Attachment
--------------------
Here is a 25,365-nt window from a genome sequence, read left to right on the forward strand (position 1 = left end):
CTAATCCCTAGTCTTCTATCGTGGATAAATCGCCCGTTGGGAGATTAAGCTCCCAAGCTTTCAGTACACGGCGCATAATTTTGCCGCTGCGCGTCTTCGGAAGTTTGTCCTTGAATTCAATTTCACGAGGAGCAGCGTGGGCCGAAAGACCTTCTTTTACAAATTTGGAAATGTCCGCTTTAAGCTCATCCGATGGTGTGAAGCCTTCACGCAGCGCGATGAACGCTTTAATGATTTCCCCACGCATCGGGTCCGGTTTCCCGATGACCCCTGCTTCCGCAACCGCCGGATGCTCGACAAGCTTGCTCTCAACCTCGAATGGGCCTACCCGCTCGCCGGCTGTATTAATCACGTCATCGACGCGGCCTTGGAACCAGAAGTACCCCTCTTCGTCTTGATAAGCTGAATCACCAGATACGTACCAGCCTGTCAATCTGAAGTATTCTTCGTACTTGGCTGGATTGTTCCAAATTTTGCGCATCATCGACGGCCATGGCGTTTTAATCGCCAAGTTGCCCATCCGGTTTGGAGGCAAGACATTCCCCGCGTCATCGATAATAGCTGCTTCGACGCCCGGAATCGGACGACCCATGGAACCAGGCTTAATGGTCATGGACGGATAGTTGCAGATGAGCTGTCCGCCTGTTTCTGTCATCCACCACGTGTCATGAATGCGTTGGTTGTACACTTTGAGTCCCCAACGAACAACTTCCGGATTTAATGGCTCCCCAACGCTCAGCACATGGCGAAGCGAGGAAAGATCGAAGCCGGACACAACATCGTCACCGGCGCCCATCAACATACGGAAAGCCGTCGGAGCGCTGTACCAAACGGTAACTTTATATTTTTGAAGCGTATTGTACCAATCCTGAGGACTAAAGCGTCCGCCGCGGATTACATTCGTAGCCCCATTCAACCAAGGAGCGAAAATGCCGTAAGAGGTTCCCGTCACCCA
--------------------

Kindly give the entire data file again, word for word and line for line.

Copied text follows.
Here is a 25,365-nt window from a genome sequence, read left to right on the forward strand (position 1 = left end):
CTAATCCCTAGTCTTCTATCGTGGATAAATCGCCCGTTGGGAGATTAAGCTCCCAAGCTTTCAGTACACGGCGCATAATTTTGCCGCTGCGCGTCTTCGGAAGTTTGTCCTTGAATTCAATTTCACGAGGAGCAGCGTGGGCCGAAAGACCTTCTTTTACAAATTTGGAAATGTCCGCTTTAAGCTCATCCGATGGTGTGAAGCCTTCACGCAGCGCGATGAACGCTTTAATGATTTCCCCACGCATCGGGTCCGGTTTCCCGATGACCCCTGCTTCCGCAACCGCCGGATGCTCGACAAGCTTGCTCTCAACCTCGAATGGGCCTACCCGCTCGCCGGCTGTATTAATCACGTCATCGACGCGGCCTTGGAACCAGAAGTACCCCTCTTCGTCTTGATAAGCTGAATCACCAGATACGTACCAGCCTGTCAATCTGAAGTATTCTTCGTACTTGGCTGGATTGTTCCAAATTTTGCGCATCATCGACGGCCATGGCGTTTTAATCGCCAAGTTGCCCATCCGGTTTGGAGGCAAGACATTCCCCGCGTCATCGATAATAGCTGCTTCGACGCCCGGAATCGGACGACCCATGGAACCAGGCTTAATGGTCATGGACGGATAGTTGCAGATGAGCTGTCCGCCTGTTTCTGTCATCCACCACGTGTCATGAATGCGTTGGTTGTACACTTTGAGTCCCCAACGAACAACTTCCGGATTTAATGGCTCCCCAACGCTCAGCACATGGCGAAGCGAGGAAAGATCGAAGCCGGACACAACATCGTCACCGGCGCCCATCAACATACGGAAAGCCGTCGGAGCGCTGTACCAAACGGTAACTTTATATTTTTGAAGCGTATTGTACCAATCCTGAGGACTAAAGCGTCCGCCGCGGATTACATTCGTAGCCCCATTCAACCAAGGAGCGAAAATGCCGTAAGAGGTTCCCGTCACCCA